Familiarity breeds selective cognition: trying to see what’s under your nose.

For a few days last week I was doing the ‘school run’ for my two older grandchildren.  This entailed collecting them and driving them to school for 09.05, picking the younger one up at 11.35 and the older one at 15.20.

It’s important to be punctual.  Doors are locked after a very short window of opportunity at ‘delivery’ time, necessitating a visit to the school office if you’re late with consequent official reports for repeated lateness.  Needless to say this not only goes on the child’s record but, more importantly, has a negative effect on young and impressionable minds …. kids don’t like it.

I have always been a stickler for punctuality but this regime means I’m paranoid to make sure that I’m on time.  It’s 1½ miles as the crow flies but when I’m doing it the school run entails driving more than twice that distance from my house to theirs through the centre of Pontypool with very unpredictable traffic.  Some days it can take half an hour, other days only 15 minutes.

One of the problems is that the local authority in its wisdom (or lack of it) decided to turn the local secondary school serving the surrounding community into a Welsh language school with a large catchment area necessitating bussing all the pupils in every day.  There is only one road up to the hill-top community and the result is a fleet of old buses dismissed from scheduled services and now belching and grinding up and down the steep, winding, narrow road in convoy.  A more inaccessible location for a school with a wide catchment area is difficult to imagine.  Get behind the convoy and I’m late for the school run.

I don’t like the idea of children being taken to school by car but in this case the distance between their house and the primary school is such that, aged 3 and 5, they are just too young and walking isn’t a choice.  There is a convenient scheduled bus route but the convoy to the secondary school means that the timings of scheduled services are disrupted and can’t be relied on.

Soooo….. what’s all this rambling in aid of?  How does it relate to the title of the blog?  Simple.  To avoid being late to pick up the kids to take them home I make sure that I can be there 5 minutes early even if traffic is bad which means that some days I have 20 minutes to kill.  Mostly I sit in the car and listen to the radio but one day the sun was shining and the sky blue so I decided to take the camera for a short walk.

The footpath from the main part of the community to the school goes through the grounds of the old church.  Most of the community, a modern housing estate, is not particularly photogenic but the church and its grounds would not look out of place anywhere in rural Britain, not even in the Sarf East.  There are even wooden sculptures here and there, good examples of unpretentious public art. As I ambled along the path through the churchyard with the camera I became acutely aware that I was doing something regarded as abnormal.

It was clear that the parents, mostly young mothers, walking along the path to the school were looking at me with both puzzlement and suspicion.  They obviously wondered why anyone should want to walk around their patch taking photos.  I guess it’s true of most of us that we are so familiar with the place we live that it ceases to have any particular interest for us which makes us want to photograph it.  We don’t see the view which hangs together as a good composition even in good light and with blue sky.  It’s somebody else’s patch which sparks the imagination not our own patch.  Walking through the churchyard on a sunny day the church and its setting were very photogenic.  But not if you live in the community and walk it every day.  C’mon, anyone who walks around with a camera is a bit suss!!!!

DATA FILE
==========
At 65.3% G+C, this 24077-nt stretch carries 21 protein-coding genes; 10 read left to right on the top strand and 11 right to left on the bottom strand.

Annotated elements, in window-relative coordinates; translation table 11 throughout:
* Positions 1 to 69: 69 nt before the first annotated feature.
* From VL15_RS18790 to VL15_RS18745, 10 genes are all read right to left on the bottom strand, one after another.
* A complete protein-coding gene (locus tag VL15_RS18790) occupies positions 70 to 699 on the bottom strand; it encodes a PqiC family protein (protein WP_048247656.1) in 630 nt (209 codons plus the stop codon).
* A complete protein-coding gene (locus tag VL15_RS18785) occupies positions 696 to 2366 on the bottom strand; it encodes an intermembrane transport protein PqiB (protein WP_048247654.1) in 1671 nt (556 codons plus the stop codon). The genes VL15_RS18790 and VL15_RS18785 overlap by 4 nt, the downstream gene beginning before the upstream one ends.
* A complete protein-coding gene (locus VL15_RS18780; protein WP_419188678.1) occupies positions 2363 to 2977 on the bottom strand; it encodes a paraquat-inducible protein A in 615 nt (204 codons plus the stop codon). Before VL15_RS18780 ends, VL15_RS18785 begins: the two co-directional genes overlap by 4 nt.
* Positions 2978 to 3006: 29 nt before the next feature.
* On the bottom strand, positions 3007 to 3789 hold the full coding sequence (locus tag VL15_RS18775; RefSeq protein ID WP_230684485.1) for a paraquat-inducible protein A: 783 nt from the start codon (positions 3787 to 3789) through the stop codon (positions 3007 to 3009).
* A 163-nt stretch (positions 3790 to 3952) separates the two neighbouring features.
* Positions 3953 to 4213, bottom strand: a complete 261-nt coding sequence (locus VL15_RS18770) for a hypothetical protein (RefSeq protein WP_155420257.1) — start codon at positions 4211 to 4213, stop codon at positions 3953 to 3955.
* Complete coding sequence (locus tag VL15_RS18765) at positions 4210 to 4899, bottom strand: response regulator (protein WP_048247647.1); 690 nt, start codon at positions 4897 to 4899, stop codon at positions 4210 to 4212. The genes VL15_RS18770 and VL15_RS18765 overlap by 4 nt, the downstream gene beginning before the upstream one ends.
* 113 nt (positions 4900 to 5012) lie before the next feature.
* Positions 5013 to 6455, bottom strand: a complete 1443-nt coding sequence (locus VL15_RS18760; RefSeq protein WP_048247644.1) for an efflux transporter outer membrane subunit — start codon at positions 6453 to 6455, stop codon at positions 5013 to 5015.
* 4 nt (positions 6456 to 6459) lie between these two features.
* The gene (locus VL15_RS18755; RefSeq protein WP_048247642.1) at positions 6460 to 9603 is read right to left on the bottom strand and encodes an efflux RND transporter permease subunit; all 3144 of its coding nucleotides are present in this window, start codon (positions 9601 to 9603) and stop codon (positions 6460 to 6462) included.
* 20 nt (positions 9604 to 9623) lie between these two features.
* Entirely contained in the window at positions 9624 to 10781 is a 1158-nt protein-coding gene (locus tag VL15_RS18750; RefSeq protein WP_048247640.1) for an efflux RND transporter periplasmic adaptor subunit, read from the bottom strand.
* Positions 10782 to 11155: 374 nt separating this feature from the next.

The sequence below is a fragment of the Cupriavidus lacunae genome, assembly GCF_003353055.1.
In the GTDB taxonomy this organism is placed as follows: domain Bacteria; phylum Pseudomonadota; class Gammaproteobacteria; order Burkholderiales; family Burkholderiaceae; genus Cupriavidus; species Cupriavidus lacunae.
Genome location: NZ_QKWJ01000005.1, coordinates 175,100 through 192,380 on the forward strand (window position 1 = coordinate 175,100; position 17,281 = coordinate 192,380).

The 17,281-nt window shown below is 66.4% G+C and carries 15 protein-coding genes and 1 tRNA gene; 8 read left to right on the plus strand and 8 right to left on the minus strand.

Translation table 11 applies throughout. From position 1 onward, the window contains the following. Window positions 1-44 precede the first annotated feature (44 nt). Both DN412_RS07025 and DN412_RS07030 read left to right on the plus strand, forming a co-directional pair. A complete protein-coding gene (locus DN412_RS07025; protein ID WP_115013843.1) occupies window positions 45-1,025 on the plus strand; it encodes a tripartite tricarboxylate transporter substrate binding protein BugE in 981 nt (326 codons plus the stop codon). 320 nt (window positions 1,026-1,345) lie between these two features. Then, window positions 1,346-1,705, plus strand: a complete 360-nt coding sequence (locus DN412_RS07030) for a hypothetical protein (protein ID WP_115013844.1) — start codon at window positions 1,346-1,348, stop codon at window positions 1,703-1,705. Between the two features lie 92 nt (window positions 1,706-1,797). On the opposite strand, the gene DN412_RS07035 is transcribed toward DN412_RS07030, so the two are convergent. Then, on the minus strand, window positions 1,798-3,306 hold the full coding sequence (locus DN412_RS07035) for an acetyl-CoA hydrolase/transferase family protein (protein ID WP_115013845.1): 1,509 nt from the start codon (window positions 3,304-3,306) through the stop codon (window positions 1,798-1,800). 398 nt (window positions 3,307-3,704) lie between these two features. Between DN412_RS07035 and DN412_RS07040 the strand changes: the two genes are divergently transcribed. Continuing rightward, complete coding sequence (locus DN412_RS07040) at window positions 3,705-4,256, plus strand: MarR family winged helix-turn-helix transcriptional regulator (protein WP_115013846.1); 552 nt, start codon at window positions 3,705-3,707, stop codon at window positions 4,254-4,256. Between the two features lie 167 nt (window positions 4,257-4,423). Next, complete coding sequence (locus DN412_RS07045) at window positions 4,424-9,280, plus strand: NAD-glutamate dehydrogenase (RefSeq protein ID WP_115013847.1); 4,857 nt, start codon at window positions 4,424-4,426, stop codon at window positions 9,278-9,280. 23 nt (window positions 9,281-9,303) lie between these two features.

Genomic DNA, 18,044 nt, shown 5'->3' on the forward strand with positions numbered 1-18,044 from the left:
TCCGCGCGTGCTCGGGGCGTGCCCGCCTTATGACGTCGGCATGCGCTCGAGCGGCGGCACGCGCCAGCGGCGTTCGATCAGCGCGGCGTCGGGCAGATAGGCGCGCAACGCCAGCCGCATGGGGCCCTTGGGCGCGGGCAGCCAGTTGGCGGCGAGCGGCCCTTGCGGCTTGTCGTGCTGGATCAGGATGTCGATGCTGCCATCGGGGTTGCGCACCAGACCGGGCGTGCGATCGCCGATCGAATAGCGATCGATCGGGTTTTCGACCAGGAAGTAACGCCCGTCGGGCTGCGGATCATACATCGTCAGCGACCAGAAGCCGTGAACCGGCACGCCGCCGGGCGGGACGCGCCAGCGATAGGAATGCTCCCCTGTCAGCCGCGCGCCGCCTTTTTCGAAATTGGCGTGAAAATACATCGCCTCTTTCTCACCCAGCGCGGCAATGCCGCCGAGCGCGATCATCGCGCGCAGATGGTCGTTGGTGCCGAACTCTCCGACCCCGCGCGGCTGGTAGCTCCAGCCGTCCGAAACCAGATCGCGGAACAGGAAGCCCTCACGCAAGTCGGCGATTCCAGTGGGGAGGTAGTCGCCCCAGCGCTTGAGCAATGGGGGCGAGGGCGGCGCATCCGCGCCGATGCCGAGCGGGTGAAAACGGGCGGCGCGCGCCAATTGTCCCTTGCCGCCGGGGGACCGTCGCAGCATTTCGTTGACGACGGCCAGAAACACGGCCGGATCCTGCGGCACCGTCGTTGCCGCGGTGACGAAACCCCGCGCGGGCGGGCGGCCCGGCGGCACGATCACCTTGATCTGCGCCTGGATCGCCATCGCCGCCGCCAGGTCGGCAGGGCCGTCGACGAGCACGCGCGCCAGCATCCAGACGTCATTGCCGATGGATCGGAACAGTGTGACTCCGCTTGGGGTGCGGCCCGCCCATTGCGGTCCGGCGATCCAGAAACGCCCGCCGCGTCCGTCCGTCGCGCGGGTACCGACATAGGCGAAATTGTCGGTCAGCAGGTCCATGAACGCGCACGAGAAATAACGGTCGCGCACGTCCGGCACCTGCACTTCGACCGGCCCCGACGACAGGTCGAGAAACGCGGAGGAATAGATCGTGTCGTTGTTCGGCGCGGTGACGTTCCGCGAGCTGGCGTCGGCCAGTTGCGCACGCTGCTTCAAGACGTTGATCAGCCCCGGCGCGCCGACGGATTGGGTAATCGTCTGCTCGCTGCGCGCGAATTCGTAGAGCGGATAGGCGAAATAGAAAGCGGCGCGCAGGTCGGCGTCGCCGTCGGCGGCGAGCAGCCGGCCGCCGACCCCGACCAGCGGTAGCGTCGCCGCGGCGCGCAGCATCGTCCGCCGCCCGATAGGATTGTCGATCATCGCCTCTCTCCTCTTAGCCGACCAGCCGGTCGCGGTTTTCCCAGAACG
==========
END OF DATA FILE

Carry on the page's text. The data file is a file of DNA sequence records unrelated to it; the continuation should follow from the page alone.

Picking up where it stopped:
It may be different if you live in a tourist honey pot where trippers, tourists, come in all the time to gawp and snap.  In St Ives or the Isle of Skye you expect to see voyeurs with cameras.  But not in a hilltop housing estate in the Valleys.  I guess I was simply regarded as weird rather than dangerous partly because I was known as one of the grandparent substituting on the school run but also because I was pointing the camera at buildings and landscapes not at people.

I suppose behind the suspicion is the inability to see what is interesting in our own locality.  Buildings, townscapes, landscapes, colours, details.  The challenge is to try to look at the everyday with fresh eyes.  Then we might better appreciate where we live and understand why others sometimes want to point a camera at it.

The path through the churchyard

Freshened up weather cock

The crow lands having helped out by measuring the distance

One of the wood carvings along the path - passed by most with scarcely a glance


This entry was posted in Art, Pontypool, Reflections. Bookmark the permalink.

1 Response to Familiarity breeds selective cognition: trying to see what’s under your nose.

  1. dai hankey says:

    Appreciate the photos and grateful for the help with the school run Pops.

    Very observant thoughts regarding missing the view in front of your face. Truth is too many people walk with their eyes to the floor and whatever the reason (fear, shame, burdens of life etc.), they miss so much. It would make such a difference if people in the valleys could simply lift their eyes to the hills and see from where their help might come from – the God who created the beauty before them! (Psalm 121)

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